On Thursday, Twitter erupted into something of a frenzy when venture capitalist Marc Andreessen took up the issue of burn rates at Silicon Valley startups and basically screamed: We're all going to die!:
4/When the market turns, and it will turn, we will find out who has been swimming without trunks on: many high burn rate co's will VAPORIZE.-; Marc Andreessen (@pmarca) September 25, 2014
A number of prominent venture capitalists--including Fred Wilson, co-founder of Union Square Ventures, and Bill Gurley, general partner at Benchmark, have been sounding the alarm bells over cash burn rates for startups in Silicon Valley in recent weeks. They rightfully bemoan the chasing after high-rent offices, bloated employee bases and glitz that look a lot like the terminal phase of the Dotcom bubble, where companies incinerated billions of dollars of cash.
But we're not there yet, and this bubble, if it is one, still has some legs, it seems. Nevertheless, paying attention to your burn rate is critical for any company. If you spend too much, you're likely to imperil future growth and miss opportunities when times get tough.
"Spending money is a dangerous addiction if it slows down your execution," says Ross Fubini, partner at Canaan Partners in San Francisco. "I prefer to learn from the the best companies, which are watching what they are proving about product demand with every dollar."
While the danger of a bubble is certainly present, the current potential bubble is likely to be a lot less broadbased. A quick look at two key indexes shows a decidedly mixed picture.
The Dow Jones Internet Composite index, which tracks the most active publicly traded Internet stocks, shows that it's trading at a level roughly half of what it was in 2000, at the height of the Dotcom boom.
By contrast, the Dow Jones Internet Commerce Index, which focuses more exclusively on Internet pureplays, is almost flipped--the current price of the index is nearly twice what it was in 2000.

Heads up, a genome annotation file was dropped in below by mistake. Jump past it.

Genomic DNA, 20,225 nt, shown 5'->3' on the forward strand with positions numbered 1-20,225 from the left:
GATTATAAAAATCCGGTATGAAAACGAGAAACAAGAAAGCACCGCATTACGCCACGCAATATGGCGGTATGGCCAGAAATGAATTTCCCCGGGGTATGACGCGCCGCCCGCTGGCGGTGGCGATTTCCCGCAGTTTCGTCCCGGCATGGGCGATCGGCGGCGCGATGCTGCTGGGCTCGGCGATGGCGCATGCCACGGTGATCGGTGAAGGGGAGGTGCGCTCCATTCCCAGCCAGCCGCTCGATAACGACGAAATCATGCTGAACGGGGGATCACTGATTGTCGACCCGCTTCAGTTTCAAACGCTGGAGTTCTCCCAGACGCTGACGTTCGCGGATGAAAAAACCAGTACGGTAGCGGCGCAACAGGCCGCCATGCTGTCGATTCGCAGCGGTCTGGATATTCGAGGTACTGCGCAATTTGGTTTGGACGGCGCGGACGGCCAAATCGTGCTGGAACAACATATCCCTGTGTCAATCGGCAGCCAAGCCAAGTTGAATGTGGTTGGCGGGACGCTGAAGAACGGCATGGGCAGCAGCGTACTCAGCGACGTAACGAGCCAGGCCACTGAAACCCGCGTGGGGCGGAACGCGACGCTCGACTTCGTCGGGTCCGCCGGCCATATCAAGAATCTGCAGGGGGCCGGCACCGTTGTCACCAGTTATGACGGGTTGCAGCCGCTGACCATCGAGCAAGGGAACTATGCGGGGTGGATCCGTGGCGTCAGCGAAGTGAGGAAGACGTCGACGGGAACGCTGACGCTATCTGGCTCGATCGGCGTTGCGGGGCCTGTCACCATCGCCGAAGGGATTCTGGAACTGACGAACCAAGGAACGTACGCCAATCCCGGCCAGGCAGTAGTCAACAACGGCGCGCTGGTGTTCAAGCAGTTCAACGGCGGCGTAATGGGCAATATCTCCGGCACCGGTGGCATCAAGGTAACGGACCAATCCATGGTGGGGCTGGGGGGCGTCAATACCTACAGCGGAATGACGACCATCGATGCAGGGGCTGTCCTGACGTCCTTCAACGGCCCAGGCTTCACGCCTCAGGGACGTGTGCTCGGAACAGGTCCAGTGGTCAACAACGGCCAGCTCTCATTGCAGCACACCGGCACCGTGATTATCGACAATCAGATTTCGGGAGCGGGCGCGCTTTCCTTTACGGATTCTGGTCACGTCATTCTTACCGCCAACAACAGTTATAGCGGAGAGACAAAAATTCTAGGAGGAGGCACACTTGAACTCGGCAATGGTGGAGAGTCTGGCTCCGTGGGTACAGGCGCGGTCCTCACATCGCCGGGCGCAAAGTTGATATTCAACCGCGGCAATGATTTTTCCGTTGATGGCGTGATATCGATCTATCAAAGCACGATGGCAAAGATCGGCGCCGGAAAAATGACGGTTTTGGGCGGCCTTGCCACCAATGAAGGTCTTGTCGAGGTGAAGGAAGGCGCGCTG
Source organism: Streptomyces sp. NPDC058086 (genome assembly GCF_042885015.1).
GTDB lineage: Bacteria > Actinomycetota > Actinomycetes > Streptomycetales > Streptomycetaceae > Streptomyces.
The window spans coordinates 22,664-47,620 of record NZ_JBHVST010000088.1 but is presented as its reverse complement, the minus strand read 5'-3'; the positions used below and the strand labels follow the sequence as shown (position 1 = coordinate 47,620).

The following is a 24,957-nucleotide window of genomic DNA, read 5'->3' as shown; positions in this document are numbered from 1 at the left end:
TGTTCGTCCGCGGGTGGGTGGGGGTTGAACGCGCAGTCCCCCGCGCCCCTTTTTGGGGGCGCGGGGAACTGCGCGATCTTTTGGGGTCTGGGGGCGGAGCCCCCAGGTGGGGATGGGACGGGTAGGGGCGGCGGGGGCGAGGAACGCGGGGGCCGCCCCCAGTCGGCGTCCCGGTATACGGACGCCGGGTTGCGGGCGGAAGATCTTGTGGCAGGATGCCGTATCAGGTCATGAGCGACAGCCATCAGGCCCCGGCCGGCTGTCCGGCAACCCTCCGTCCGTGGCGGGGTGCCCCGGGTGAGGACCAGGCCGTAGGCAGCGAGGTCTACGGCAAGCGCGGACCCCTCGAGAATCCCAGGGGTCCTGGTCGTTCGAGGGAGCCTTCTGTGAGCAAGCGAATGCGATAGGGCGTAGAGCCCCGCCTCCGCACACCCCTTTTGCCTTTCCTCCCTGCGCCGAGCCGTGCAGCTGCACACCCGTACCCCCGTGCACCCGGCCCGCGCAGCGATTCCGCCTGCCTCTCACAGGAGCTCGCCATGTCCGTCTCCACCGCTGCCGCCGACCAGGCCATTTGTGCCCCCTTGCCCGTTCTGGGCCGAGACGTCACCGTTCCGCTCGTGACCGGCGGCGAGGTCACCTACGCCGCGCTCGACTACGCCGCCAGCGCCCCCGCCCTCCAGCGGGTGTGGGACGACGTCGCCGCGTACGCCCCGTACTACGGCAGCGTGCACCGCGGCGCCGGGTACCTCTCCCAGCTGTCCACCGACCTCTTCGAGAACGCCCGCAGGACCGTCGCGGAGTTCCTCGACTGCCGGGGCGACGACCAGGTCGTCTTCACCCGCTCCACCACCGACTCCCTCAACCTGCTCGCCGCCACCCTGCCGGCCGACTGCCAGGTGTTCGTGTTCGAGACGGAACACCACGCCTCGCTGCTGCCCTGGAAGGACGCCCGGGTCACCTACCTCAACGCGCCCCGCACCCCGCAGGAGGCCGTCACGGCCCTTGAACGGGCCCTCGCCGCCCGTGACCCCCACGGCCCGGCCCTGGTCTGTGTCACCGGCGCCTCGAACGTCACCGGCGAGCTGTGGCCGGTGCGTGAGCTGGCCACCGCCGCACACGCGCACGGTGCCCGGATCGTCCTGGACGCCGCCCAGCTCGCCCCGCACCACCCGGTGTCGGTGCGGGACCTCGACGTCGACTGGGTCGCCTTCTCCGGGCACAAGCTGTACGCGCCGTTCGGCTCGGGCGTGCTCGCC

While Andreesen's point, that companies burning cash will certainly flame out during a downturn, that's not ncessarily the case for companies with a real business model.
"A high burn rate for a very fast growing company, with an actively engaged and very big user base might work out, if there is the ability to monetize that user base down the road," says John Backus, founder and managing partner at venture capital firm New Atlantic Ventures. "A high burn rate for a rapidly growing company, with real revenue, that is buying market share, can make good sense."
Backus adds that Uber and Snapchat, with their enormous, "monetizable" user bases, are examples of when burning cash might not be a problem. Uber, which raised $1.2 billion in venture capital this summer, is the most valuable start up in history.
It's Not 1999
Meanwhile, the startup environment now is substantially different from the one that existed in 1999. The availability of money currently, and the desire to invest, driven in part by the low-rate environment that's existed since the financial crisis, has ratcheted up the value of a small set of "premium" late-stage companies. And these companies are staying private longer, Fubini says.
Simultaneously, the amount of money involved now is much lower than fifteen years ago.
"We are talking about private company spending now which we can measure in the tens of billions, versus the 1990s, where public markets measured in the trillions," Fubini says, adding that there was a pervasive sense then that the Internet had changed everything, and money was poured haphazardly into companies across all industries. And that's not the case today.
For those premium companies on the receiving end of cash today, the real challenge is not being stupid with the seemingly endless supply of money that investors want to pour into them. And at the end of the day, you still have to be able to generate revenue and profit.
Or, as Backus says: "Any idiot can sell a dollar bill for 80 cents. It takes a real entrepreneur to sell a dollar bill for $1.25."